Daily Bar News

Todays Date: Click here to add this website to your favorites
  rss
Bar News Search >>>
law firm web design
Alabama
Alaska
Arizona
Arkansas
California
Colorado
Connecticut
D.C.
Delaware
Florida
Georgia
Hawaii
Idaho
Illinois
Indiana
Iowa
Kansas
Kentucky
Louisiana
Maine
Maryland
Mass.
Michigan
Minnesota
Mississippi
Missouri
Montana
Nebraska
Nevada
New Hampshire
New Jersey
New Mexico
New York
N.Carolina
N.Dakota
Ohio
Oklahoma
Oregon
Pennsylvania
Rhode Island
S.Carolina
S.Dakota
Tennessee
Texas
Utah
Vermont
Virginia
Washington
W.Virginia
Wisconsin
Wyoming


The Supreme Court turned away a challenge Monday to Google's online book library from authors who complained that the project makes it harder for them to market their work.

The justices let stand lower court rulings in favor of Mountain View, California-based Google and rejected the authors' claim that the company's digitizing of millions of books amounts to "copyright infringement on an epic scale."

Lower courts have said that Google can provide small portions of the books to the public without violating copyright laws.

The Authors Guild and individual authors first filed their challenge to Google's digital book project in 2005. Google Inc. has made digital copies of more than 20 million books from major research libraries and established a publicly available search function.

In October, the 2nd U.S. Circuit Court of Appeals in New York agreed with a judge who concluded that Google was not violating copyright laws when it showed customers small portions of the books. The authors said the project would spoil the market for their work.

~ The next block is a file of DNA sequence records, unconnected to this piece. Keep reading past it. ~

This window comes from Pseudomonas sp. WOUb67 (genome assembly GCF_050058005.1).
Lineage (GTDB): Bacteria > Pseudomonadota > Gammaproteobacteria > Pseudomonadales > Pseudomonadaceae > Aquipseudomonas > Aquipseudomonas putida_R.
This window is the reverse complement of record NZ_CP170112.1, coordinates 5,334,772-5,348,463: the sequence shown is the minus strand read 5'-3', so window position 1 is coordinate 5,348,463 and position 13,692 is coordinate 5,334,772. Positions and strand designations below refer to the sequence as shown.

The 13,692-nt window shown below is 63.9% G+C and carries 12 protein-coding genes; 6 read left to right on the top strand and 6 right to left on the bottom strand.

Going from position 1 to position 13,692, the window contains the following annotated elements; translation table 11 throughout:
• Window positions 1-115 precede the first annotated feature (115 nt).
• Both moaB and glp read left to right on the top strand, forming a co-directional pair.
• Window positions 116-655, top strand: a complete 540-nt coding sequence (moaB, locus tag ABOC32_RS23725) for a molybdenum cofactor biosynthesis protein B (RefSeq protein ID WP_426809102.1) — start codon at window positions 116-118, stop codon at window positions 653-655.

The appeals court said that Google's "snippet view, at best and after a large commitment of manpower, produces discontinuous, tiny fragments, amounting in the aggregate to no more than 16% of a book. This does not threaten the rights holders with any significant harm to the value of their copyrights or diminish their harvest of copyright revenue."

The three-judge appeals panel did acknowledge, though, that some book sales would likely be lost if someone were merely searching for a portion of text to ascertain a fact.

Writers involved in the lawsuit include Jim Bouton, author of the best-seller "Ball Four," Betty Miles, author of "The Trouble with Thirteen," and Joseph Goulden, author of "The Superlawyers: The Small and Powerful World of Great Washington Law Firms."


ⓒ Daily Bar News - All Rights Reserved.

The content contained on the web site has been prepared by Daily Bar News
as a service to the internet community and is not intended to constitute legal advice or
a substitute for consultation with a licensed legal professional in a particular case or circumstance.

Law Firm Website Design by Lawyer Website Design That Works